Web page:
• USDA expands safety-net for dairy operations

    Agriculture Secretary Tom Vilsack announces that dairy farms participating in the Margin Protection Program (MPP) can now update their production history when an eligible family member joins the operation. The voluntary program protects participating dairy producers when the margin – the difference between the price of milk and feed costs – falls below levels of protection selected by the applicant.

  • Environmental stewardship, on-farm improvement incentives among agricultural investments approved

    The Kentucky Agricultural Development Board approves $255,208 for agricultural diversification and rural development programs across the Commonwealth during its April board meeting.
    Deceased Farm Animal Removal Program
    The Deceased Farm Animal Removal Program serves as a measure to facilitate the coordination of environmentally sound and cost effective disposal of deceased livestock for Kentucky producers. Two Deceased Farm Animal Removal Programs totaling ($15,000) were approved by the board for Harrison ($7,500) and Henry ($7,500) counties.

  • Moore is new junior member of the American Angus Association

    Courtney Moore, Berry, is a new junior member of the American Angus Association®, reports Allen Moczygemba, CEO of the national organization with headquarters in Saint Joseph, Mo.
    Junior members of the Association are eligible to register cattle in the American Angus Association, participate in programs conducted by the National Junior Angus Association and take part in Association-sponsored shows and other national and regional events.

  • Potato planting time

    Spring break from teaching at U of L falls conveniently during the week of St. Patrick’s Day; which is also my target date for planting onions and potatoes.  I typically manage a mid-March planting but the condition of the soil is my primary concern.  I will not start digging until the soil dries out and is considered workable.

  • Licking River documentary to be shown at HCHS auditorium

    The Harrison County Conservation District is hosting a free showing of the 30-minute documentary “The Licking River: Journey Down that ‘Old Salt’ Past, Present, and Future,” on March 24 at the Harrison County High School auditorium from 6 to 7 p.m.

  • KDA seeks applications for specialty crop projects

    Agriculture Commissioner Ryan Quarles announced that farmers and other eligible applicants in Kentucky may seek funding from the Kentucky Department of Agriculture for producing and marketing “specialty crops.”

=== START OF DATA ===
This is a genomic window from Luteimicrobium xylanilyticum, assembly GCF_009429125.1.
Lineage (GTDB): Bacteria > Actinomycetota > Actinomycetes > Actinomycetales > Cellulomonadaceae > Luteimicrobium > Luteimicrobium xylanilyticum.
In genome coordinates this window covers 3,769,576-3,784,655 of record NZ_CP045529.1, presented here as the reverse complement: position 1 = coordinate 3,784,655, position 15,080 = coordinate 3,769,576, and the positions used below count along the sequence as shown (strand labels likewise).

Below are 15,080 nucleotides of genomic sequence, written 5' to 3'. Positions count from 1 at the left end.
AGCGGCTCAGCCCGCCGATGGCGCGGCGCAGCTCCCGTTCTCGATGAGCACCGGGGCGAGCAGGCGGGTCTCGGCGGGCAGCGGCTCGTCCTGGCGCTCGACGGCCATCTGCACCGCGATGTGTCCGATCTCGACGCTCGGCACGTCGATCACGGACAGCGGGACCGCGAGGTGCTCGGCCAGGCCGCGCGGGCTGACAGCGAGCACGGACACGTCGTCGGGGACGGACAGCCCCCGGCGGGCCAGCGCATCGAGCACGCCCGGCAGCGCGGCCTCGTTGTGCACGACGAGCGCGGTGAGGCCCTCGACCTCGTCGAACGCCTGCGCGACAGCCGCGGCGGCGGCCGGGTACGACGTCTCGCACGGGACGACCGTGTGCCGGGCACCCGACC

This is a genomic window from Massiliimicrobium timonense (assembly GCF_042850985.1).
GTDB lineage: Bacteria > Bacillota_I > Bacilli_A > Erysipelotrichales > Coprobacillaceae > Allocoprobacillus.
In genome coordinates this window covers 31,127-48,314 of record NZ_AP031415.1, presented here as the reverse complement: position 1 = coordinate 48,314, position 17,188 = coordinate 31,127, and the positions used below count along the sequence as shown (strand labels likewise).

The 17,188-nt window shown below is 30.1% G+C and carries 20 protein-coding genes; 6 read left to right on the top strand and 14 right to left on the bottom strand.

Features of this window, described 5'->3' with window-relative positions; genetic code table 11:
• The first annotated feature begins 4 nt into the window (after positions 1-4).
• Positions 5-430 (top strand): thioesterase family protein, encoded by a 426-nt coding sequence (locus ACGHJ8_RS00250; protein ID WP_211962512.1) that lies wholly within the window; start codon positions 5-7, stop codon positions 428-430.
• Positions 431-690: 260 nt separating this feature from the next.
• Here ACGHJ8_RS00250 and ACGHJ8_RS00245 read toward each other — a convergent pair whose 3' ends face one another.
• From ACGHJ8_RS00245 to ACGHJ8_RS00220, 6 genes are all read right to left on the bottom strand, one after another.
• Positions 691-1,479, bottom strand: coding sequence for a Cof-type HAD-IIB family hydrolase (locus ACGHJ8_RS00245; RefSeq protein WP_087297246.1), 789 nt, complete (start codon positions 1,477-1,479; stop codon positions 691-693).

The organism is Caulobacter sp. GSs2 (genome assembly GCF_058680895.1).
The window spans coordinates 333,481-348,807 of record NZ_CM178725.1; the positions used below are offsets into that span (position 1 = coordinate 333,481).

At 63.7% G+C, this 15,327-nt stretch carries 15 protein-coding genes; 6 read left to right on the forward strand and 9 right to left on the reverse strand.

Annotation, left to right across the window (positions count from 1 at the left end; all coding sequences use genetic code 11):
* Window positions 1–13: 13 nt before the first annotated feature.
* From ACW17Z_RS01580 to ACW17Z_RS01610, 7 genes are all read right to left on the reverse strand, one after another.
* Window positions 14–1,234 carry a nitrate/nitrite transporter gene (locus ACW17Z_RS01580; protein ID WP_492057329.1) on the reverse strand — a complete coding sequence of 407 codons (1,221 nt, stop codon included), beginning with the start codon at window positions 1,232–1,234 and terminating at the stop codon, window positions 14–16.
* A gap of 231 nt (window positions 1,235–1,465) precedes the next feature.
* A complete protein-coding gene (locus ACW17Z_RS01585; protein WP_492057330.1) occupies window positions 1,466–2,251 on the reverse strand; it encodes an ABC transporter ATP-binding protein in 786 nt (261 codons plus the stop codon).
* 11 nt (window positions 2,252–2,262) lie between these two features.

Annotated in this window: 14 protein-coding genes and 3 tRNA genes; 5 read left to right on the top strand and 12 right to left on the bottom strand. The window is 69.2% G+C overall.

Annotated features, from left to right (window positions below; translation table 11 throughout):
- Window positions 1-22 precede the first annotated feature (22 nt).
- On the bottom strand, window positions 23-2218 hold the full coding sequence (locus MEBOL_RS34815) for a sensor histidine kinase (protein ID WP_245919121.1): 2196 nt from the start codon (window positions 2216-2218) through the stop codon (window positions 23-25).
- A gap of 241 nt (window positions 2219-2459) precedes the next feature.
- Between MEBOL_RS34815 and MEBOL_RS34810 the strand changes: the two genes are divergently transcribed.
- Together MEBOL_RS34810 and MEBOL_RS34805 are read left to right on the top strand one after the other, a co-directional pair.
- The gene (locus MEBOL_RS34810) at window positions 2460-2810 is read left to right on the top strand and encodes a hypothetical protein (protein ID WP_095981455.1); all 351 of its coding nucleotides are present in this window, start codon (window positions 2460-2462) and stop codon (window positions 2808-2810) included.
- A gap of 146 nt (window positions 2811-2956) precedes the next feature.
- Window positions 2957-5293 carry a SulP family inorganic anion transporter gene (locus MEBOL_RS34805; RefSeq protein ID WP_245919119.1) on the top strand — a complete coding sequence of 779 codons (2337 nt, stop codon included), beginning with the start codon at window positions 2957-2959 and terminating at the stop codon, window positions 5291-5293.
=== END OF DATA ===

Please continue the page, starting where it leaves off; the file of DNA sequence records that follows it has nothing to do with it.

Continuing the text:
Specialty crops are defined by the U.S. Department of Agriculture as fruits, vegetables, tree nuts, dried fruits, and horticulture and nursery crops.

  • Conservation Program restores wildlife, helps farmers care for land, air, water

    By Val Dolcini, Farm Service Agency Administrator
    The modern environmental conservation movement is one that has brought awareness and conservation practices to many urban audiences. To some, it probably seems like a recent shift in American thinking.

  • On National FFA Week, join in reflecting on the importance of FFA in Kentucky

    By Ryan Quarles, Commissioner of Agriculture, Commonwealth
    of Kentucky
    This is National FFA Week, so I wanted to let Kentuckians know how important FFA is to me.
    Growing up on a farm in central Kentucky, where my family has lived and farmed for more than 200 years, I proudly wore the blue corduroy jacket as an active member of Scott County High School’s FFA chapter.

  • USDA sees strong demand for Conservation Reserve Program

    The U.S. Department of Agriculture (USDA) is reminding farmers and ranchers that the competitive sign-up deadline for its most popular voluntary conservation program, the Conservation Reserve Program (CRP), is Feb. 26, 2016. This will be one of the most competitive general sign-up periods in history, in part due a statutory limit on the number of acres that can be enrolled in the program. The most competitive applications will be those that combine multiple conservation benefits, such as water quality and wildlife habitat.

  • Fat is not always a bad word

    By Jessica Barnes, County extension agent for agriculture & natural resources
    Is fat a bad word? Not necessarily. Simply put, fat is just the body’s storage form for energy. If an animal consumes more energy than it uses, their body will store the excess calories as fat - like money in the bank they can use in an energy shortage (think cows calving in late winter). Fat imparts flavor to food (like a T-bone steak) but it also adds calories. So managing fat can be a delicate issue in the cattle business.